Do Dogs Miss Family Members?

Do Dogs Miss Family Members?

There is often contention between pet owners and those with no pets as to whether or not dogs understand feelings or even have feelings beyond the physical sensation of pain. So it seems reasonable to ask, “Do dogs miss family members?”

Dogs miss family members, grieve, and understand when you or a loved one is absent, even if it is only for five minutes. Studies show animals, in particular dogs, as having emotions. They feel, love, and grieve, only they can not express it in words.

This article will discuss canine emotions such as love, empathy, and, yes, even grief. Read on to learn if dogs do miss you when you are gone or if they miss a family member that has passed away, whether they grieve for that family member, and how they deal with their grief.

Do Dogs Understand the Concept of Absence?

Many pet owners will tell you they believe their dog feels and expresses emotion. They can give innumerable examples of times their dog has shown such feelings. The logic is if humans love and grieve, why not dogs?

Thanks to the domestic dog’s co-evolving with humans, dogs understand each other and humans. Dogs communicate through their eyes, facial expressions, vocalization, body language, as well as scent and taste. 

The ability dogs developed to understand and communicate with humans is one of the reasons dogs are such great companions. Dogs want you to be with them all the time and miss you when you go out, even if it is just to the mailbox. 

Some dogs will develop separation anxiety anytime they are not in the presence of their owner.

Separation Anxiety

separation anxiety for dogs

Separation anxiety is a condition dogs exhibit when they are away or separated from their owners. While their behaviors appear to be due to disobedience or inadequate training, this is far from what is happening. 

Dogs become very attached to their family members and can panic when left alone, even if there are other animals in the house.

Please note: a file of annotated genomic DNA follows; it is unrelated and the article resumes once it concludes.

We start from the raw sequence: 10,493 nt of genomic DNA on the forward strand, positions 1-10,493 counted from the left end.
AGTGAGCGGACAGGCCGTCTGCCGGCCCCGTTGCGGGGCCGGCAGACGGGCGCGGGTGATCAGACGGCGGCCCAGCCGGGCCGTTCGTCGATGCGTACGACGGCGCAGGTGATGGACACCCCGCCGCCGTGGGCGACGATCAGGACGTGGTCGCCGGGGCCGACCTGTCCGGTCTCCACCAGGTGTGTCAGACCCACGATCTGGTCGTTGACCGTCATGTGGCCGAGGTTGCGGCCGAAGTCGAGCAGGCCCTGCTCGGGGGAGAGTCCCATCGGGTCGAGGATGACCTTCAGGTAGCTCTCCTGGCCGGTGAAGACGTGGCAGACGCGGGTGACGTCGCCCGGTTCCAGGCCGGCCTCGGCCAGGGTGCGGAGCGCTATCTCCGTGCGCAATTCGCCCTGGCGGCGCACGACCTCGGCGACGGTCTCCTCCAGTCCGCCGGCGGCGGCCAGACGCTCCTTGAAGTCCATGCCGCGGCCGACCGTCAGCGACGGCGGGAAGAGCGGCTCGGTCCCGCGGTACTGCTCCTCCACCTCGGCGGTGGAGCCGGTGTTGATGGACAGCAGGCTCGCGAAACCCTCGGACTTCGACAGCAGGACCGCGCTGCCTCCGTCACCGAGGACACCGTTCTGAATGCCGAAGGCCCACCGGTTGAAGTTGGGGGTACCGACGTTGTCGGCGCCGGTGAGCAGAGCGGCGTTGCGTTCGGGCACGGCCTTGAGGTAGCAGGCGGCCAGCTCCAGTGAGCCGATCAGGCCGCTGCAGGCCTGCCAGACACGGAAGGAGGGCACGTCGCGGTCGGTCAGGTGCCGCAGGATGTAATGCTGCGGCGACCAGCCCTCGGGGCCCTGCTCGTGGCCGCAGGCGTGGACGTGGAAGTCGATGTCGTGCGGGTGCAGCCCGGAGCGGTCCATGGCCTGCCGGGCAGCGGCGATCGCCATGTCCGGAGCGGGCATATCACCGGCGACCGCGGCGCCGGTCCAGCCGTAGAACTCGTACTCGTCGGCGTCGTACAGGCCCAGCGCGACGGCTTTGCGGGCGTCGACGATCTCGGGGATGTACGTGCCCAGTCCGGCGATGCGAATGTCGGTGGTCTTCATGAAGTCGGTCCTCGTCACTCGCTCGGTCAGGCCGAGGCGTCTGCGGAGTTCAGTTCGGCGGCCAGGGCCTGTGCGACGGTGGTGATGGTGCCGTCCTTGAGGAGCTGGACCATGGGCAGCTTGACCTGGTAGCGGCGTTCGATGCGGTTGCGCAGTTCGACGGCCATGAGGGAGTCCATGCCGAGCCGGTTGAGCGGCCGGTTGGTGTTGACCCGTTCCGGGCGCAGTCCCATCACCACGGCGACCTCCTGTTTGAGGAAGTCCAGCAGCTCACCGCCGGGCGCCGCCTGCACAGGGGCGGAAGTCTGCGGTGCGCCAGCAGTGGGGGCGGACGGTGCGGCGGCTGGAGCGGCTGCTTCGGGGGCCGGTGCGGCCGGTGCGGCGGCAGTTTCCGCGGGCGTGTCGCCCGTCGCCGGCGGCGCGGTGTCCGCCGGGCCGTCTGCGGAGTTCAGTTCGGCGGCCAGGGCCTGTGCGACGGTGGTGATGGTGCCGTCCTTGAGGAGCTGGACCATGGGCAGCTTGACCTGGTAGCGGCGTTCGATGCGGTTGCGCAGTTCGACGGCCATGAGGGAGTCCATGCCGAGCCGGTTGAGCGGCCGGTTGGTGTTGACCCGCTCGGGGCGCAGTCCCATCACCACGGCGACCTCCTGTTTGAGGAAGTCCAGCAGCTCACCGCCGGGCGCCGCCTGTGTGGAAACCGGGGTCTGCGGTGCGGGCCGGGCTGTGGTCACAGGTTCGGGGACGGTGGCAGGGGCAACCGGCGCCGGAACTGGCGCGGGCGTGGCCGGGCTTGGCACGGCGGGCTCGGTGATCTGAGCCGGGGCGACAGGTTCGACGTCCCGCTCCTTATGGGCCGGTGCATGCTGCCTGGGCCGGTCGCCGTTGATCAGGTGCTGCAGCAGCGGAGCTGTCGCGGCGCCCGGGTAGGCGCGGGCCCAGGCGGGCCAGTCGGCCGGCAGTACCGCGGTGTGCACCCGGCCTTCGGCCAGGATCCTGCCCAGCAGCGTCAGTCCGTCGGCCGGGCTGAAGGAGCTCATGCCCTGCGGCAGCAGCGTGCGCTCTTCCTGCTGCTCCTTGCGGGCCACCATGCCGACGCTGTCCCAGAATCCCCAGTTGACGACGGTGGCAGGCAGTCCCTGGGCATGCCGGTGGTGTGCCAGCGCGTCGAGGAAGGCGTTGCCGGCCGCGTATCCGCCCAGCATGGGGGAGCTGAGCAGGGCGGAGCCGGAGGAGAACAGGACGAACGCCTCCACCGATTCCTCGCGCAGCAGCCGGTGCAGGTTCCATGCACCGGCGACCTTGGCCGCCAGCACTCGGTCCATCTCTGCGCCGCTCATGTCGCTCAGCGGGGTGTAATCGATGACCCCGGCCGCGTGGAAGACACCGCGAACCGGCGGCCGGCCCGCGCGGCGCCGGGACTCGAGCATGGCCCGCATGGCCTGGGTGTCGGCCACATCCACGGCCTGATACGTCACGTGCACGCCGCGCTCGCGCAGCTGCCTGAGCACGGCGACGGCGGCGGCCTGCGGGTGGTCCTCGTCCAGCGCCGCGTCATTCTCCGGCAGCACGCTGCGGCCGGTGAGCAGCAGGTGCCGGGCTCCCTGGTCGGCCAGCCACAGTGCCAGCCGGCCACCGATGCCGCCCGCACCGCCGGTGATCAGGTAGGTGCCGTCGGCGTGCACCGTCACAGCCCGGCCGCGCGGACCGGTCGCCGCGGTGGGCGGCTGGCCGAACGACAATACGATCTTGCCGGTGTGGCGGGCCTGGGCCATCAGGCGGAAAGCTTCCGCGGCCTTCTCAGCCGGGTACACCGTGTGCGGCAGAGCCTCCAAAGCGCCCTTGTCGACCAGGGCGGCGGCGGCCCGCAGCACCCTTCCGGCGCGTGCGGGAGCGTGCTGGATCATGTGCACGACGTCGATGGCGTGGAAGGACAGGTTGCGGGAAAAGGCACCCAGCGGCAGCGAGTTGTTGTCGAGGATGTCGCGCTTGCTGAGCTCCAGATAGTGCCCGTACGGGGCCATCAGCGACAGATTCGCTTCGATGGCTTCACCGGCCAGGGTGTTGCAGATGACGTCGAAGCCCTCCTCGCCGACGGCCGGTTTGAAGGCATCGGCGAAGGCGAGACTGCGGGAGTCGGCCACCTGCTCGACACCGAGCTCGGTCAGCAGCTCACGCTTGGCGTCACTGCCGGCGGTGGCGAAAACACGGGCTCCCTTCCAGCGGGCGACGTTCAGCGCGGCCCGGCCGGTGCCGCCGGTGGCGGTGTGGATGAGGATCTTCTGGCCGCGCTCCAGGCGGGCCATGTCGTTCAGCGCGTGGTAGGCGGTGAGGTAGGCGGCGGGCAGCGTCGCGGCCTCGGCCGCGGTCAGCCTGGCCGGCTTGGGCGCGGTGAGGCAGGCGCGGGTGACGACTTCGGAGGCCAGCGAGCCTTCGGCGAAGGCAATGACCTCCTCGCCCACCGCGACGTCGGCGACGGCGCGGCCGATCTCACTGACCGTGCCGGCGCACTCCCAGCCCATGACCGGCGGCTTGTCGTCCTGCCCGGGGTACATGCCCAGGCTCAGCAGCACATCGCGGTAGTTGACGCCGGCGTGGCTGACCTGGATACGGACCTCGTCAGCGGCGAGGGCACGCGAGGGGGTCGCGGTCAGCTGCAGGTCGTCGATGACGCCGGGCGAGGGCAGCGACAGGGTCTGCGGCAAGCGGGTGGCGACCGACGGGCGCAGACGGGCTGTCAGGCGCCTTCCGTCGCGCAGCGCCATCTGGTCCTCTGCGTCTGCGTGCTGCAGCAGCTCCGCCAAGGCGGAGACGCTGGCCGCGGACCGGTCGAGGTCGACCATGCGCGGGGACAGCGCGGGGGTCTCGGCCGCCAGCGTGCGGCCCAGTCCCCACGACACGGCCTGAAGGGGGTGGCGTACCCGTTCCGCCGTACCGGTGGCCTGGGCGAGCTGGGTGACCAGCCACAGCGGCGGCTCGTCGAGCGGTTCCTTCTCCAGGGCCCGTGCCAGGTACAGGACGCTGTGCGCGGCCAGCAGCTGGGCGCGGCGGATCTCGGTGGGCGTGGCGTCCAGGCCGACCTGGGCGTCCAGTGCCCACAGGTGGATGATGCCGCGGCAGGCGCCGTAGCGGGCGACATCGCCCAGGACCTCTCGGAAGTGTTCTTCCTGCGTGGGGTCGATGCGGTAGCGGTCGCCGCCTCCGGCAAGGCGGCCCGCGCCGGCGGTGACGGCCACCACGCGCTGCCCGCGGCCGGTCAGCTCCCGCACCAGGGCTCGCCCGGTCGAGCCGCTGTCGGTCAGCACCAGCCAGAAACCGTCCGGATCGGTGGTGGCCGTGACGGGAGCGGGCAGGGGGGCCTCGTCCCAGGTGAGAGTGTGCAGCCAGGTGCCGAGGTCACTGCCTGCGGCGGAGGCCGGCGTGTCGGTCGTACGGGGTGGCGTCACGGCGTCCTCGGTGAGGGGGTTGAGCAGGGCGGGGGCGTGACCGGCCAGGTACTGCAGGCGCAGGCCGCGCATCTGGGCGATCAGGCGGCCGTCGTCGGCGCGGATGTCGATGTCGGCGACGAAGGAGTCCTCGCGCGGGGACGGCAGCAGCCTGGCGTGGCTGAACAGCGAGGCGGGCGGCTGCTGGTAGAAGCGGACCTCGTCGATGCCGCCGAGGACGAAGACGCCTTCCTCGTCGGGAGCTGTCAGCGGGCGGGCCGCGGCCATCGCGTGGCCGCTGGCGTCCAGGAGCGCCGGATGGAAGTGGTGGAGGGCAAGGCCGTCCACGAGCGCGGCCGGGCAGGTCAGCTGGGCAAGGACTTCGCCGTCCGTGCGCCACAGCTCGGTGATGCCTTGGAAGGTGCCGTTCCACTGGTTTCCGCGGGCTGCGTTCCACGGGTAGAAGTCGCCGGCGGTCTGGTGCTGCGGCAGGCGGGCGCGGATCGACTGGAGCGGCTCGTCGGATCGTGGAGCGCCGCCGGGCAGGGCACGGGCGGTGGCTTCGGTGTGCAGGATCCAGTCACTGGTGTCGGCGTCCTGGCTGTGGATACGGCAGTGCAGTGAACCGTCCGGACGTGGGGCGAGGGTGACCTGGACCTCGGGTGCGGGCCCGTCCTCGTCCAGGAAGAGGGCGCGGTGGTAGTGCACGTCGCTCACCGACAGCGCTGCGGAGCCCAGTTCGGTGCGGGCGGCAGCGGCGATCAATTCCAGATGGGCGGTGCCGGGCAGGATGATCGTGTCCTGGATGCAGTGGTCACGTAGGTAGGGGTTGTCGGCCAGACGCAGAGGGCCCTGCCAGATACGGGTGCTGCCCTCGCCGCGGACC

This behavior tends to be displayed more often by dogs that have been adopted rather than raised from puppyhood in the same home. 

There is a scientific consensus that the loss of an important person or group of people, such as an entire family, from the dog’s life, may lead to the development of separation anxiety (source). 

The change in a dog’s routine does not necessarily need to be dramatic; any change is significant to a dog. 

A dog may be distressed for many reasons — for example, a change in their situation, such as being surrendered and then adopted.  A disruption in their routine or schedule is a cause for stress as dogs thrive on routine. 

Another possible cause is the family moving to a new home; unfamiliar surroundings cause dogs to be uncertain, leading to stress and behavior issues.  

One of the biggest causes of stress and depression for a dog is the absence of a loved family member, whether it is due to death, a family member moving out of the home, or being absent for an extended period.

There are four categories of behavior a dog may display, which will alert you that something is distressing your dog. These four categories are exploratory behavior, object play, destructive behavior, and vocalization.

The behaviors may manifest through destructiveness, going potty in the house, and consistent barking. These behaviors will often manifest within the first few minutes of their owner’s absence and often as their owner is preparing to leave.

dog depression

Depression

A dog may display signs of depression or anxiety right before their owner goes out. If a beloved family member is absent for an extended period, your dog may soon show signs of depression.